St Lucia is an island nation in the eastern Caribbean with 2 distinctive mountains, the Pitons, on its west coast. It’s known for its beaches and reef-diving sites, as well as its rainforested interior with waterfalls such as at Toraille. It’s home to quiet volcanic beaches and fishing villages as well as luxurious resorts, and the capital, Castries, is a regular cruise ship stop.
HOW TO GET TO ST.LUCIA
Getting around by air. Confusingly, St Lucia has two airports: Hewanorra International Airport in Vieux Fort is at the remote southern tip of the island. It handles flights from North America, the UK and Europe plus a few regional flights.The fast-ferry service L’Express des Îlesoperates a daily 80-minute express catamaran between Castries and Fort-de-France on Martinique. It also has occasional service to Guadeloupe (six hours). Departure days and times change frequently; check in advance.
WHAT TO DO AND WHAT TO SEE IN ST.LUCIA
Much of St. Lucia’s activity happens on the west coast and specifically, in the Soufrière area. That’s where you’ll find the iconic Pitons that visitors like to climb, or Mount Soufrière, the pungent volcano that emits sulfurous steam as opposed to lava. Nearby, honeymooners like to snorkel in the transparent waters of Anse Chastanet. There’s also plenty to do farther north in the Rodney Bay area. That’s where you’ll find the lively Reduit Beach and Pigeon Island National Park.
Pigeon Island can appeal to an eclectic mix of travelers. You could get a history lesson about the park’s previous occupants (including a pirate with a wooden leg) or learn more about the formation of the man-made causeway that currently connects the island to the mainland. You could also attend a concert (this is the site of the annual St. Lucia Jazz & Arts Festival) or explore 18th century military ruins, including Fort Rodney, which affords panoramic views of the ocean and Rodney Bay. There are also some beaches and a few restaurants situated around the 44-acre national park.
St. Lucia beaches are a dime a dozen, but none are quite as loved (by travelers and locals alike) as Reduit. The expansive shoreline, glorious sunsets and close proximity to the bars, restaurants and shops of Rodney Bay make for an easygoing beach experience. Adjacent to the Rodney Bar Maina, Reduit is also a great place to try water sports like windsurfing and waterskiing. What it’s not ideal for, however, is honeymooners. As the most popular shore on St. Lucia, it goes without saying that this isn’t the spot for a romantic rendezvous.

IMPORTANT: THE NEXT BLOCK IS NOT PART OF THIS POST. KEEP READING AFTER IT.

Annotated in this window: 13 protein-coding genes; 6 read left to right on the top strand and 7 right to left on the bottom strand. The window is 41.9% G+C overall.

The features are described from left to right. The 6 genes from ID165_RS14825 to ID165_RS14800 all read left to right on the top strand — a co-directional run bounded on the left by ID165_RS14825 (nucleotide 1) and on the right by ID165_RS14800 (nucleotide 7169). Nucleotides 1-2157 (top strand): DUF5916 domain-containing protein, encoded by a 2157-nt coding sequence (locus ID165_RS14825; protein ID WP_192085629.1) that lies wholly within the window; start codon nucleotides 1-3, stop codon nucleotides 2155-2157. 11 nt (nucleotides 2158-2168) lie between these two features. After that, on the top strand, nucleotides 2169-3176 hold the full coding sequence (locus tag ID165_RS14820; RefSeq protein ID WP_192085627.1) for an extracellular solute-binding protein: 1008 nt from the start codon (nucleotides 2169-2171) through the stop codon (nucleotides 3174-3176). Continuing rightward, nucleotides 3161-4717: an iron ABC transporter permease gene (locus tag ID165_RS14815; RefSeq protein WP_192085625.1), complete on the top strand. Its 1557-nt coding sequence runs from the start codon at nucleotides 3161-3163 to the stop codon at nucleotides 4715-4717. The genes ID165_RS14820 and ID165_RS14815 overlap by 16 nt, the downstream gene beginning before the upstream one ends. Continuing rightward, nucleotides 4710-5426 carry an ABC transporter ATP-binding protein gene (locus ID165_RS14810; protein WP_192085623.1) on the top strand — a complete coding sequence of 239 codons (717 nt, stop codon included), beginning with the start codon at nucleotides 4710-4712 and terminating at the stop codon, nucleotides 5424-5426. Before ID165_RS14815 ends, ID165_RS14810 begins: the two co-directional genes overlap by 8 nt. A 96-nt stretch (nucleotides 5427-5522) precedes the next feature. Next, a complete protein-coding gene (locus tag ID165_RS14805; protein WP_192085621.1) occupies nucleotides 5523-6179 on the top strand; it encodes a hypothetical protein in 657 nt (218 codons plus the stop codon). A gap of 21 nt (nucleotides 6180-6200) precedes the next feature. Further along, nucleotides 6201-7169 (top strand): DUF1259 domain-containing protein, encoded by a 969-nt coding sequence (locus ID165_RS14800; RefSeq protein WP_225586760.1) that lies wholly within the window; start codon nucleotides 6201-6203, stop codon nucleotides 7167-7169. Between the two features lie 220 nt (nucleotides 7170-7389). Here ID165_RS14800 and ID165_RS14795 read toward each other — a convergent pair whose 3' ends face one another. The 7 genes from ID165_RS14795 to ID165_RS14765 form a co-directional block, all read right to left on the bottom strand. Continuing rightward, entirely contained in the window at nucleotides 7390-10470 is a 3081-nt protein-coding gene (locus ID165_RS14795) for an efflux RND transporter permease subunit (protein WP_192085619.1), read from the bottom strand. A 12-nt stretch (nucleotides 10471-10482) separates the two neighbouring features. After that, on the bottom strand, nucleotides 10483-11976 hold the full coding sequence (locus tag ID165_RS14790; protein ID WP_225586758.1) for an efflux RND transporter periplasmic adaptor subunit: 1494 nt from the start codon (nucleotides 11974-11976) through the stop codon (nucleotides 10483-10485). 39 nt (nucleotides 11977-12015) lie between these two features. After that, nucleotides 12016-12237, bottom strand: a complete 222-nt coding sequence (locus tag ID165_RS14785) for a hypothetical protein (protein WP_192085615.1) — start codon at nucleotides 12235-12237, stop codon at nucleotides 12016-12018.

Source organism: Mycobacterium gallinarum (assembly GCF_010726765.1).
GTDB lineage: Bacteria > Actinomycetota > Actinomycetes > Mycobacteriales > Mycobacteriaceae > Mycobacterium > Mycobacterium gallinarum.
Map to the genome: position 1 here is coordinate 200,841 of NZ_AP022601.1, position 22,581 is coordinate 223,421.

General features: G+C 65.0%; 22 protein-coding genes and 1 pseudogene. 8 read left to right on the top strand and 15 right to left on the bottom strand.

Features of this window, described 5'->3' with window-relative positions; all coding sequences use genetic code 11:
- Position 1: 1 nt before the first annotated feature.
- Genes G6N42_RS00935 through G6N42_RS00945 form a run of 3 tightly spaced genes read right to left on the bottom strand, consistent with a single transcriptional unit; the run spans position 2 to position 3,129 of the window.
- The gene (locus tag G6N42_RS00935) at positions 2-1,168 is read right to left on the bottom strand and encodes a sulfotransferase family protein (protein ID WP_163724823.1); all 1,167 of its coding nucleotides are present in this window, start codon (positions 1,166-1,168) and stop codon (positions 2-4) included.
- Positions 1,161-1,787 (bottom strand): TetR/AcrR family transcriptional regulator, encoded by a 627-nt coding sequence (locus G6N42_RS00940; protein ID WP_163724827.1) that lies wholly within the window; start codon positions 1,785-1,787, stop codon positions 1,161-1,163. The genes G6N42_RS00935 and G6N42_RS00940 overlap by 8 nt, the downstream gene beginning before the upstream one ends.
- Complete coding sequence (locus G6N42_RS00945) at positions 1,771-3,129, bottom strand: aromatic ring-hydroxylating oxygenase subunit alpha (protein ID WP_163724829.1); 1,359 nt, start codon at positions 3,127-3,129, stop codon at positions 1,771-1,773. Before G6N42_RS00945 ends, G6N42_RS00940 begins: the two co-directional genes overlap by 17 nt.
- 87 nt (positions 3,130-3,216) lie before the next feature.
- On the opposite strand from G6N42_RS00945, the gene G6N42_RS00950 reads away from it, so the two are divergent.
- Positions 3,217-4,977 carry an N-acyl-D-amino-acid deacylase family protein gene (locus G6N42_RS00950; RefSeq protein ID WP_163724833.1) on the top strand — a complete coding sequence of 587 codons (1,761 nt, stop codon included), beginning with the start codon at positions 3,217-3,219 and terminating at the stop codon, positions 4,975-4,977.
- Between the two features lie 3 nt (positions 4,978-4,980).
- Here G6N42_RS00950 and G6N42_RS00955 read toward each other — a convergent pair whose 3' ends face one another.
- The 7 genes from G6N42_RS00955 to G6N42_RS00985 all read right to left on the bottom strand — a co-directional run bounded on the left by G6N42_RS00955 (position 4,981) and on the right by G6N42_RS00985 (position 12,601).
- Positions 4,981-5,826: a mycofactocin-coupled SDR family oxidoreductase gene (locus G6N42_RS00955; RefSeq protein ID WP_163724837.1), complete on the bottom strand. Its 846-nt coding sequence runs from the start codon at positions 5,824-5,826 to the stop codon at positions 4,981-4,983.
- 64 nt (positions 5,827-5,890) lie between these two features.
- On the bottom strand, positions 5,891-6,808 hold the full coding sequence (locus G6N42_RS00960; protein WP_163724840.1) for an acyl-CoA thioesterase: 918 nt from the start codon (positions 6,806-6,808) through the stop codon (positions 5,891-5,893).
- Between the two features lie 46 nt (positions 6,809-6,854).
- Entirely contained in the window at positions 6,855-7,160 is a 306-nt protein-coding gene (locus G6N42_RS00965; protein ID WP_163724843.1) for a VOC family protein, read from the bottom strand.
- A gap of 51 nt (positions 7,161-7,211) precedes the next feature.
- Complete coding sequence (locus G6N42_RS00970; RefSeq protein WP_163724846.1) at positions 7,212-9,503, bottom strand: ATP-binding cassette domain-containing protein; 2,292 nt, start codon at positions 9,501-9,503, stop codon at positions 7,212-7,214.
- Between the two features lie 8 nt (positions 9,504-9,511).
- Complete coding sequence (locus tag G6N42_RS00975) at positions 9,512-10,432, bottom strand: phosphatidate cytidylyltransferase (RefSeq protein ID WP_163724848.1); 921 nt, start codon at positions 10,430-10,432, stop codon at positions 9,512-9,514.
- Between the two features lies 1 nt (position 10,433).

Arguably the best beach on St. Lucia for snorkeling and diving, picturesque Anse Chastanet is also a more peaceful alternative to the sands of Reduit Beach. If you’re indecisive about lodging, you should consider the nearby resort of the same name. Recent guests appreciate its attentive staff and unspoiled views of the water. Even if you don’t stay at the nearby resort, you can still use its on-site restaurant and dive shop, or visit its on-site bar.
Rising tall from a Caribbean sea base and covered in emerald-colored vegetation, these volcanic plugs (or land formations made out of volcanic materials) are the most iconic sight in all of St. Lucia. Situated between the towns of Soufrière and Choiseul, Gros Piton and its smaller sibling, Petit Piton, are easy to spot from many points in the southwest.
Travelers frequently gush about just how perfect the fraternal twin peaks are to gaze at or hike through. Those who took the hike loved the beauty of the trails and said the views at the top were breathtaking, with some describing their experience as unforgettable. Despite there being two peaks available for climbing, locals caution against hiking Petit Piton unless you are a pro climber, as the hike is incredibly steep.
There’s a reason Hollywood comes calling to Marigot Bay (scenes from the original “Dr. Doolittle,” starring Rex Harrison and “Fire Power,” starring Sophia Loren, were shot here). It’s because this gorgeous shore, just south of Castries along the central western coast, is idyllic Caribbean: complete with swaying palm trees, anchored boats, and white sand beaches. Travel guides describe Marigot as romantic and it’s true that it’s more blissfully quiet than jumping Reduit — making for a great escape.
Sulfur Springs Park is billed as having the Caribbean’s “only drive-in volcano,” meaning that visitors are able to safely drive right by an active volcano. This belching mountain located in the western town of Soufrière emits sulphuric steam rather than lava (sorry kids), so remember to hold your nose to protect yourself from the overpowering rotten egg smell. The attraction also features warm sulphuric pools that visitors are allowed to bathe in.
ACCOMMODATION IN ST.LUCIA
Noted for its oodles of small and luxurious resorts that drip color and flair, St Lucia is really two islands in one. Rodney Bay in the north offers modern comforts amid a beautiful bay. In the south, Soufrière is at the heart of a gorgeous region of old plantations, hidden beaches and the impossibly photogenic Pitons. Prices go from 50 dollars up for rooms , most of the resorts are not so cheap but if you look around you can always found something for your budget.
As other countries in that area best time to go is in the winter from December to March , from April to June and from September to December is also very good to go and is cheaper than peak of the season which is in winter.